You can also hop into the Watch app on your phone, scroll down to the Music app menu, and from there you can load your playlists and albums. This might be an easier option if you like setting things up on a larger screen.
In addition, Apple has a ton of third-party apps in case you already subscribe to a different service. After years of customer complaints, Spotify has now added support for offline playlists and downloads on the Apple Watch. All you have to do is go to the watch’s on-wrist App Store, download the Spotify app, and log in. Spotify also works with Siri as long as you add “on Spotify” to the end of your request.
While Apple Music and Spotify are the two most common music apps for the Apple Watch, there are plenty of other options. Pandora and Deezer also support offline playlists. There are also apps like TuneIn and iHeart Radio if you prefer radio. Overcast, Spotify, and Apple Podcasts are also good options if you’d rather listen to podcasts.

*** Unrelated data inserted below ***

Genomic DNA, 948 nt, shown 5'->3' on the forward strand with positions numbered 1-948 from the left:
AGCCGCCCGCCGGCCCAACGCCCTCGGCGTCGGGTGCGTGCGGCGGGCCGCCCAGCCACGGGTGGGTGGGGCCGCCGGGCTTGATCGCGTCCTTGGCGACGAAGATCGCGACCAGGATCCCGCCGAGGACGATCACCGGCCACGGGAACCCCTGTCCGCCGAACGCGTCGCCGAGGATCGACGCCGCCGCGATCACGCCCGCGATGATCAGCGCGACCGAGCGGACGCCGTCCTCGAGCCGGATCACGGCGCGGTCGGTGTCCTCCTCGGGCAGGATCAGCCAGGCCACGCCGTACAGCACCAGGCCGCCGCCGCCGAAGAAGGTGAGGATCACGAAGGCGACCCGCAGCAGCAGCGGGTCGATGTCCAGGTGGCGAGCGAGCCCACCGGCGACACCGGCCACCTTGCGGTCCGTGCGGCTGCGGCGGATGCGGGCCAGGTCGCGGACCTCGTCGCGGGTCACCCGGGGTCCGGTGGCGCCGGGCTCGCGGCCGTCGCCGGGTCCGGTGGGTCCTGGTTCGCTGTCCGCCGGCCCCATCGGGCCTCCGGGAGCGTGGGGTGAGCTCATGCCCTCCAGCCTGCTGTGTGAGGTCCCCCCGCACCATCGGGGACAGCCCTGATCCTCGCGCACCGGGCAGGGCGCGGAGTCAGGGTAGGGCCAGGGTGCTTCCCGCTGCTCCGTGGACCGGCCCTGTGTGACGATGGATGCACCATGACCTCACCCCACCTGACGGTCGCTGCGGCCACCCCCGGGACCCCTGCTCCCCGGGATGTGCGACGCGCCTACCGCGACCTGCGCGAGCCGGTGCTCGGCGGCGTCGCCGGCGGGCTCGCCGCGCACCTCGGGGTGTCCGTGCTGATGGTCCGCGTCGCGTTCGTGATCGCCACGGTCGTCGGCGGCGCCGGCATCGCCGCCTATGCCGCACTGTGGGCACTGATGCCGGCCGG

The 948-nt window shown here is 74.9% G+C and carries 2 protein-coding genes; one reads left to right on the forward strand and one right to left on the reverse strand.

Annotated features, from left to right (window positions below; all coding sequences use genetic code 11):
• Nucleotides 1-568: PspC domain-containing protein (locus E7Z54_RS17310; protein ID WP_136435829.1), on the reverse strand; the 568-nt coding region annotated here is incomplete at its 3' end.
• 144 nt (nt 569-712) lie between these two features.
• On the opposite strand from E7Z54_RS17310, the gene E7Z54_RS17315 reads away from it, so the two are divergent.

Just be aware that not all third-party Apple Watch apps are created equally. While some work flawlessly, others haven’t been specifically optimized for a good watch experience. Also, not every app will support offline playback, and those that do often require subscriptions.
Samsung Galaxy Watches
If you have Samsung’s Galaxy Watch 4 or Watch 4 Classic, you can just skip down to the Wear OS section below. The process is a little different if you’re still on a Tizen OS watch.
Spotify was one of the few partner apps available on Tizen watches, but it’s been a while since it’s been updated. (And it likely won’t get updated, given that Samsung has gone all-in on Wear OS.) Users have complained on forums about a degraded experience, so we don’t recommend using the app.
How Android users can add music via the Galaxy Wearable app:
- Load the songs you want onto your phone
- Hit Watch settings and then Manage content or Add content to your watch
- Tap Add tracks
- Select the files you want, or hit All in the upper left corner.
- Once you hit Done you can play music on your watch via the Music app.